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One of the most popular items on Forbes, it seems, is this article by one Jessica Hagy: How to be more interesting in ten simple steps. The most interesting thing about it is that the article itself is astonishingly boring. Read it, you’ll see what you mean. It’s like contemplating a pile of UNICEF holiday greeting cards.
The popularity of the article suggests, however, a great public hunger for advice about how to be more interesting. Fortunately, Ricochet is here to advise you properly. You can become more interesting in one step. All you have to do is read Boswell’s Life of Johnson, and commit the best lines to memory.
Let’s test this advice. This thread is now open for everyone either to share a line from Dr. Johnson, or to follow one of the steps advised by Forbes, such as “do something. Anything.”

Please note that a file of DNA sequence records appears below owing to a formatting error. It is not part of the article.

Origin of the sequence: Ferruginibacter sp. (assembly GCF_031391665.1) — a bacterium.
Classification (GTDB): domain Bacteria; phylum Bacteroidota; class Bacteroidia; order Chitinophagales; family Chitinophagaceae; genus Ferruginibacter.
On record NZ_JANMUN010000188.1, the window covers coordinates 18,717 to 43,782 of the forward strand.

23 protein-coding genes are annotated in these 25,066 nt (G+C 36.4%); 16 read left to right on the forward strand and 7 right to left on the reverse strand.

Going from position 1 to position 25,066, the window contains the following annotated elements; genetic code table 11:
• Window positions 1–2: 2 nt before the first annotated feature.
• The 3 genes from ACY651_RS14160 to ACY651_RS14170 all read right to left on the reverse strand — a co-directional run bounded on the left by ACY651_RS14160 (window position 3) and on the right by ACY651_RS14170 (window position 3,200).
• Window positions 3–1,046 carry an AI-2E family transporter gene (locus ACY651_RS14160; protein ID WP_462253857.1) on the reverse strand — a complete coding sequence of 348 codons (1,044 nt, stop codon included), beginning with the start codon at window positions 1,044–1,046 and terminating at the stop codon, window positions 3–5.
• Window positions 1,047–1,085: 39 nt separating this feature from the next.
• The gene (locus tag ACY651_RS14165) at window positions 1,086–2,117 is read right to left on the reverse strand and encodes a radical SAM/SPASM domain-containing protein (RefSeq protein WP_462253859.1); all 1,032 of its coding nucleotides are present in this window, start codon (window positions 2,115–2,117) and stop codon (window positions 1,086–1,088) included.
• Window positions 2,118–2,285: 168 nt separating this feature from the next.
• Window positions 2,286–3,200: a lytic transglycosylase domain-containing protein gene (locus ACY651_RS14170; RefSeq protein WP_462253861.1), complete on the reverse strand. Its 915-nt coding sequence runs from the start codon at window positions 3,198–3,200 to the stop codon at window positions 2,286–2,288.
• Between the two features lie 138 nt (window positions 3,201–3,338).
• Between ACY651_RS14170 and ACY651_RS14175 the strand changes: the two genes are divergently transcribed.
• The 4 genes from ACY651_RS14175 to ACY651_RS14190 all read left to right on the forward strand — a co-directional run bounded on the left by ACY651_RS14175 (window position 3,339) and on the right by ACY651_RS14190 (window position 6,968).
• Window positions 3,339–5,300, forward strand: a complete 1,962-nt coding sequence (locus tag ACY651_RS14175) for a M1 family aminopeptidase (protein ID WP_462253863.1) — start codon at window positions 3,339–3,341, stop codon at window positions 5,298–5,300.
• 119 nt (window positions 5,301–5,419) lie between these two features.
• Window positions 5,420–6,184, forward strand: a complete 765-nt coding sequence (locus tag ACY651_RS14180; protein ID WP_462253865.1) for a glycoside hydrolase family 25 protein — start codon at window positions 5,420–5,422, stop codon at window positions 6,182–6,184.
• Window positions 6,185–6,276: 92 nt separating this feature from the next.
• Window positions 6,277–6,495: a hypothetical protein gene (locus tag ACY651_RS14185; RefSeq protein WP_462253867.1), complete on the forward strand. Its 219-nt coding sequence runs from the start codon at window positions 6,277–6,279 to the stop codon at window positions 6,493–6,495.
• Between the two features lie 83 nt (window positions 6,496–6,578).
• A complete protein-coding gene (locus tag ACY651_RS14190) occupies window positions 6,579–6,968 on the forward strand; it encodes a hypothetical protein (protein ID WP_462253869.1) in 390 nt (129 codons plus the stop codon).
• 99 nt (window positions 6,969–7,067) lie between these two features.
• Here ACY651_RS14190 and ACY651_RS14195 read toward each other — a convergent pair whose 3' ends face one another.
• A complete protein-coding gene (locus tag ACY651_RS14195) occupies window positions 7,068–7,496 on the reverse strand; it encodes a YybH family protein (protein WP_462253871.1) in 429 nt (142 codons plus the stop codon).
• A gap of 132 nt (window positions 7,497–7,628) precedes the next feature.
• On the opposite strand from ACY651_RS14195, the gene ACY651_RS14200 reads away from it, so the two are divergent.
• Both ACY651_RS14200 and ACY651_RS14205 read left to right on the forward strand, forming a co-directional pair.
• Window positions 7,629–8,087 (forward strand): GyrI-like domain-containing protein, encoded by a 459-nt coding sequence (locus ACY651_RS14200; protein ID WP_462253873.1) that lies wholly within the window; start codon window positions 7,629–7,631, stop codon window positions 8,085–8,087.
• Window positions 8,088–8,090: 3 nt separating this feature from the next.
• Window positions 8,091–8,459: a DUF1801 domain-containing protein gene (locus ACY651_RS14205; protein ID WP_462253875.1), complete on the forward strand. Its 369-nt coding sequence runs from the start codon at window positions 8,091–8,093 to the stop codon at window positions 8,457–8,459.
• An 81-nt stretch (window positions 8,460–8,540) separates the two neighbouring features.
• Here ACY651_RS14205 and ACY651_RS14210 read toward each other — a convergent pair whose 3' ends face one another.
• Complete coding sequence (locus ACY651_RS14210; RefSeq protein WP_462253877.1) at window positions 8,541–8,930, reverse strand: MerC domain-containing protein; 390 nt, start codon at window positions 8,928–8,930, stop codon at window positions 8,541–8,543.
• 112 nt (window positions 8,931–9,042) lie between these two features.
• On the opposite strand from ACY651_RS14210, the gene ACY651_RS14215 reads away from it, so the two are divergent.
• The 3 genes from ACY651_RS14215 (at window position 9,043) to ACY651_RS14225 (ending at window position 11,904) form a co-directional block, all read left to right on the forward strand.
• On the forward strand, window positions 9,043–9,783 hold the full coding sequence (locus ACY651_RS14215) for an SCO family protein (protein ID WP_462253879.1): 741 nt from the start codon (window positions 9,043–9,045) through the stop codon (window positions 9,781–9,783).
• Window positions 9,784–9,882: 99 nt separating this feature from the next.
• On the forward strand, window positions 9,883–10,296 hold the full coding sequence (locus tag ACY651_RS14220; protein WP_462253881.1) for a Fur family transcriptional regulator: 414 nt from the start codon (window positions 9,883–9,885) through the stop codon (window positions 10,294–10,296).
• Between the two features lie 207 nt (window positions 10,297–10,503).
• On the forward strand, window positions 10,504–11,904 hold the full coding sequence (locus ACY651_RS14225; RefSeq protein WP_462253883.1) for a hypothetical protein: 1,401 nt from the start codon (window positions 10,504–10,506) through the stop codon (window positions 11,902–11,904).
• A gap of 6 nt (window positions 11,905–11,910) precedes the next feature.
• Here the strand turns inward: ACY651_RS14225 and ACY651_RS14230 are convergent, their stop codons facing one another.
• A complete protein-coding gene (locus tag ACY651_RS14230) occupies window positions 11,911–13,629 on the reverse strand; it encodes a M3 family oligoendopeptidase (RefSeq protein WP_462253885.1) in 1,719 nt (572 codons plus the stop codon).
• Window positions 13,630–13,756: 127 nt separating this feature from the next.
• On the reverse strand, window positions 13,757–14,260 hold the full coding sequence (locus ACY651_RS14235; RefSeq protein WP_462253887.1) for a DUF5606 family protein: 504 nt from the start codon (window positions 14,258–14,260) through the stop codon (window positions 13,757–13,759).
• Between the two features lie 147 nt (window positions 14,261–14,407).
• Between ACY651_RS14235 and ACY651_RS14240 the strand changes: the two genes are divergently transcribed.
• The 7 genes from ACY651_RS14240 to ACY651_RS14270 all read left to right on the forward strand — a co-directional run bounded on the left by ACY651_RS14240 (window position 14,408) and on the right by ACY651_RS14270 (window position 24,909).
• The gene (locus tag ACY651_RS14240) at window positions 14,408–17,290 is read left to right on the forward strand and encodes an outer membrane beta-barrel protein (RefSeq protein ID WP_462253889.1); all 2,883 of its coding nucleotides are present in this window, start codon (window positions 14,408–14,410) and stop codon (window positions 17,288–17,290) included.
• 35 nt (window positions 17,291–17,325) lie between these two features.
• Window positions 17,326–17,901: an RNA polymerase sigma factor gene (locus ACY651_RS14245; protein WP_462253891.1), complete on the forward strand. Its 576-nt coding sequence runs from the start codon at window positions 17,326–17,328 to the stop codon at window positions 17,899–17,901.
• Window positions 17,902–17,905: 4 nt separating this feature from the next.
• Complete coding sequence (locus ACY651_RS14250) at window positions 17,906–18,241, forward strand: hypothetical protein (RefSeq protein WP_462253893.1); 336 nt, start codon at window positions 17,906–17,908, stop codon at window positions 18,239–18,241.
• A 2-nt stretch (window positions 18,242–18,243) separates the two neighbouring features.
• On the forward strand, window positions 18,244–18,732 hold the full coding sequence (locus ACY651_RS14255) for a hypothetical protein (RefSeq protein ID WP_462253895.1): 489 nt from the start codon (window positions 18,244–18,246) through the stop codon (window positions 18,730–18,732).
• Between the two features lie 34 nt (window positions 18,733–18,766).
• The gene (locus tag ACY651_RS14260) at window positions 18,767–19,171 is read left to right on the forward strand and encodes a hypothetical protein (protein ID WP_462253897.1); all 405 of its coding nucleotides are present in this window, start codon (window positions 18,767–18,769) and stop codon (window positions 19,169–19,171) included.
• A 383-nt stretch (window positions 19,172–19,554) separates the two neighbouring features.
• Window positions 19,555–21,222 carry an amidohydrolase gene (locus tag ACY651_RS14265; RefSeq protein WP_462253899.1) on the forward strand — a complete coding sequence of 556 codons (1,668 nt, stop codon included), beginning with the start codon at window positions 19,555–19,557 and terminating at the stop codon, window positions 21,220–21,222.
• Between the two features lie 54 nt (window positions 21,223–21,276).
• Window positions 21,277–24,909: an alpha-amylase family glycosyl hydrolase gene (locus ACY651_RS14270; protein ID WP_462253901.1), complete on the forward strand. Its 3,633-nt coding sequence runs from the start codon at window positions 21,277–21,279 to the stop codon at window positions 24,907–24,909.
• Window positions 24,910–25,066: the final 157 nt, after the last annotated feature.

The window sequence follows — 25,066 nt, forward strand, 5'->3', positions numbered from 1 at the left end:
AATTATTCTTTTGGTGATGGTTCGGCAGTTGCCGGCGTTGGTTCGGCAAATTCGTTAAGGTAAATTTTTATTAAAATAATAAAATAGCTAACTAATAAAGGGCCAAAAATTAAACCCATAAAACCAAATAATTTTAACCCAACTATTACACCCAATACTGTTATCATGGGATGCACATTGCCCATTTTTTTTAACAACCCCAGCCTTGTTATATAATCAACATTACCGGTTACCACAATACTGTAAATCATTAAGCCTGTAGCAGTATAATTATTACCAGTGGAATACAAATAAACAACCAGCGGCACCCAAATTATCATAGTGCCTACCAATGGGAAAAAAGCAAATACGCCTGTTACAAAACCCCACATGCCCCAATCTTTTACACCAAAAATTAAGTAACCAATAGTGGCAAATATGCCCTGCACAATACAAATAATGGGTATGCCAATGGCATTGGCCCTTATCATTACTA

First, Dr. Johnson:
I described to him an impudent fellow from Scotland, who affected to be a savage, and railed at all established systems. JOHNSON. ‘There is nothing surprizing in this, Sir. He wants to make himself conspicuous. He would tumble in a hogstye, as long as you looked at him and called to him to come out. But let him alone, never mind him, and he’ll soon give it over.’
I added, that the same person maintained that there was no distinction between virtue and vice. JOHNSON. ‘Why, Sir, if the fellow does not think as he speaks, he is lying; and I see not what honour he can propose to himself from having the character of a lyar. But if he does really think that there is no distinction between virtue and vice, why, Sir, when he leaves our houses let us count our spoons.’
Now I’m off to do “something. Anything.” Then I’ll “embrace my innate weirdness.” Then I’ll illustrate the results with a meaningless graph, like the one on the right.
At the end we can all decide with whom we’d prefer to have dinner, Dr. Johnson or the disciples of Jessica Hagy.